The eighth-generation Chevy Corvette has been a long time coming. From blurry spy shots in 2017 to more such snaps and occasional videos, the American sports car has managed to keep the enthusiasts and ardent fans tuned in, right up to its reveal yesterday.
The 2020 Chevrolet Corvette Stingray marks a major departure for the nameplate from tradition. For the first time ever, the ‘Vette has chosen a mid-engine layout over the front-engine configuration Chevrolet stuck to until now.
Zora Arkus-Duntov, a Belgian-born American engineer, was one of the earliest visionaries that saw where the Corvette brand would end up eventually. Nicknamed “Father of the Corvette”, he first conceived the mid-engined version over a half-century ago. Quite a few mid-engined prototypes have reared their heads during the Corvette’s lifespan, with a few nearly getting the go-ahead for production.
The C8 Corvette is straight up American muscle, now served with a sporty, cutting-edge flair.
Going midship has led the Corvette to shed its long, low profile for compact, svelte, quite European styling.
The year is 2019, and Chevrolet has finally conceded to what seems to be a foregone conclusion in hindsight. The eighth-gen Corvette’s V8 no longer sits up front. It finds a new place behind the seats, with Chevy bidding goodbye to the radical long bonnet featured by the sports car until now. One signature feature the firm hasn’t parted with is the C8’s roof, which can be manually removed and stowed away for some spirited driving with the top down.
And with such a drastic repositioning, the C8 Corvette has gone from its Camaro-aping design to something totally unique for Chevrolet. Here is an American sports car that looks every bit as svelte and jaw-dropping as some of its European peers. Repositioning the motor also meant major changes needed to be made to the bodywork, just to get air into the V8. This is why the C8 Corvette features gaping air dams integrated into the bumper, and a set of sharp-looking air intakes behind the doors.
Of course, you can still recognise the car as a Corvette. One look at the signature taillamps and you know you’re following a ‘Vette. However, this ‘Vette has a sleek spoiler, and conventionally mounted dual twin-pipe exhausts. The Corvette may have lost its long bonnet, and the muscular stance that comes with it, but it hasn’t lost out even an ounce of visual aggression.
Powering the coupe is a 6.2-litre V8 derived from the LT1 engine that propelled the C7 Stingray. However, it’s basically all-new. The engine’s new moniker is LT2 due to the design changes it received for its new position, and also for the power bump it now boasts of. The total output stands at 490hp, with Chevrolet throwing in five more horses if you opt for the optional Z51 performance package. This marks a considerable premium over the C7’s LT1 which was rated at 460hp. The C8’s power is sent to the rear wheels through an eight-speed dual-clutch automatic, but you can still go through the gears using the paddle shifters behind the steering wheel.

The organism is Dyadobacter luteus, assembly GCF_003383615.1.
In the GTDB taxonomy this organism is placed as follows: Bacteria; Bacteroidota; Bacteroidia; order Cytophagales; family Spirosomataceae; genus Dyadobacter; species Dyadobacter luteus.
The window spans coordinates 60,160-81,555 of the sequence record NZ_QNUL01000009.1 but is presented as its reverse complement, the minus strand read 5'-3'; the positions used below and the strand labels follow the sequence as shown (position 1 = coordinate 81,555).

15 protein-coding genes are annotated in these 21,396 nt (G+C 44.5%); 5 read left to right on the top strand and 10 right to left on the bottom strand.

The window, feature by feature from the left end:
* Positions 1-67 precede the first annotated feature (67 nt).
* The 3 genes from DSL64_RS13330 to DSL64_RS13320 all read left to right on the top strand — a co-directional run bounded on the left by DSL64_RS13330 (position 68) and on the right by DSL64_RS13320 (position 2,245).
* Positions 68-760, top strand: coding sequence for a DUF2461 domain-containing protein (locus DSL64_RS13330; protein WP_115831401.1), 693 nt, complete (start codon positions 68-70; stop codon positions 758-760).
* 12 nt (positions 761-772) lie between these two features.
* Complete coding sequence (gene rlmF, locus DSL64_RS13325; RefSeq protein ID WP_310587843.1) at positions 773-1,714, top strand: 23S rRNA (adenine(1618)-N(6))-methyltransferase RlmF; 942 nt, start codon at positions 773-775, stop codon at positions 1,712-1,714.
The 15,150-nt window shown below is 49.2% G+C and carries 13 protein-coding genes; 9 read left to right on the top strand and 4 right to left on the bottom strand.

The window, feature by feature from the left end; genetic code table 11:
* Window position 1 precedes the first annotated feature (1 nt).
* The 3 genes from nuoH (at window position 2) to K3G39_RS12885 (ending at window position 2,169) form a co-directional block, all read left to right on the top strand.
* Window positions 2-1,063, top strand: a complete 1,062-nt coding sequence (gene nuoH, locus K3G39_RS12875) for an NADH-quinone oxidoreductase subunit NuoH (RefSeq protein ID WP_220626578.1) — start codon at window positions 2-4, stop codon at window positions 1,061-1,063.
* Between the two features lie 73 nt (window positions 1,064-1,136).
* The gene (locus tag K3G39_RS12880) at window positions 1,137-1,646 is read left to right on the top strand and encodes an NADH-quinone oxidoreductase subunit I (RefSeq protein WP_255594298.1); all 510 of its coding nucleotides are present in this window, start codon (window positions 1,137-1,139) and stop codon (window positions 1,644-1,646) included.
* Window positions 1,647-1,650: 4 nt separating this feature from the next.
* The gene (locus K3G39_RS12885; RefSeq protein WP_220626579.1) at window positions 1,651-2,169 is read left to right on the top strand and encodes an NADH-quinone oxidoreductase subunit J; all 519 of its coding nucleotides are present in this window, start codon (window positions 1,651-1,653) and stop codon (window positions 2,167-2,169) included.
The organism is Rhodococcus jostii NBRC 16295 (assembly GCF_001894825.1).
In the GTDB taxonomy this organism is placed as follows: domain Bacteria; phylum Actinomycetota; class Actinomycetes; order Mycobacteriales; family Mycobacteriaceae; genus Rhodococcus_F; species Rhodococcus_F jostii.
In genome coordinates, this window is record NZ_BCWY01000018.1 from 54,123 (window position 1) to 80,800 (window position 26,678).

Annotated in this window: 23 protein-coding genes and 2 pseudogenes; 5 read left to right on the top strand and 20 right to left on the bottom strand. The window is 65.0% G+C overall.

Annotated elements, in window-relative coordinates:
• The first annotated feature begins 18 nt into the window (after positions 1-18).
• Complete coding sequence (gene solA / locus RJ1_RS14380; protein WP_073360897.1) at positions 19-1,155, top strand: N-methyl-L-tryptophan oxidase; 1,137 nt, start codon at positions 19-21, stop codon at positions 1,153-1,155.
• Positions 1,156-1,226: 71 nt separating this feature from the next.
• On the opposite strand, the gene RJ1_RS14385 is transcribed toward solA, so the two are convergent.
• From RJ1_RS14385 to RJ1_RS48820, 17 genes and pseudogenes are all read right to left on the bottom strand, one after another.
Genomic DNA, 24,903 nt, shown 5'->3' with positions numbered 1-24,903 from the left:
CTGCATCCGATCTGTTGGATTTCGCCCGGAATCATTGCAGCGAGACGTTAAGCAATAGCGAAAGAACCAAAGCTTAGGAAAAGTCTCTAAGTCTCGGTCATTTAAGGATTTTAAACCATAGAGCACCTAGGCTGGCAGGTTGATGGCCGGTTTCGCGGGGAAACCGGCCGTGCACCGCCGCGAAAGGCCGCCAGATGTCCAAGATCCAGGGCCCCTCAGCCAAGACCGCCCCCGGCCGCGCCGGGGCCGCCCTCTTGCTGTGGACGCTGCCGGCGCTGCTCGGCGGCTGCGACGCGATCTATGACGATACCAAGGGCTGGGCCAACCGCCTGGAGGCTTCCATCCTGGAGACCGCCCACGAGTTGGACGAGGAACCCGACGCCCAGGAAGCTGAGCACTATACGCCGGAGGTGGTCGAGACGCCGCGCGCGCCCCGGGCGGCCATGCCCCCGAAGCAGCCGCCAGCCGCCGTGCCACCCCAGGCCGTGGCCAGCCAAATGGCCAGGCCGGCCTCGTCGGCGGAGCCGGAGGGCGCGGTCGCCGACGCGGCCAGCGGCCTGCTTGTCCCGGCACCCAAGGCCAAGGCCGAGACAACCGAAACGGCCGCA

The star of the show is Chevrolet's 490-hp LT2 V8, now accommodated behind the passengers.
How is the performance then? Chevrolet says the Z51 C8 can hit the ton in less than three seconds! For perspective, the hardcore ZR1 C7 Stingray threw up ‘100kph’ on the dash in 2.8 seconds, and it was the top-notch car of its generation. This means that in a drag sprint, the new-gen base model can stay neck-and-neck with the most powerful factory-built Corvette until now.
Inside, Chevrolet has turned the driver’s seat into what should be called the Kirk chair. Bolstered seats are common fare for the segment, but the dashboard design is ages ahead of what the current ‘Vettes feature. A minimalist digital instrument cluster sits behind a flat-top (and bottom) steering wheel. The infotainment touchscreen is angled towards the driver, with a beefy centre console separating him from the passenger. Lining the console from dashboard to engine is a spine with inset buttons. Some might call it a finicky design, but we believe one button for one task is more ergonomic than having to navigate through a menu for the same.
The 2020 Chevrolet Corvette C8 Stingray will be priced starting just below $60,000, clearly not letting go of its position as the best value-for-money performance car out there. Oh, and Chevrolet is also planning to make right-hand-driven versions of the new car. Good days are upon us, it seems!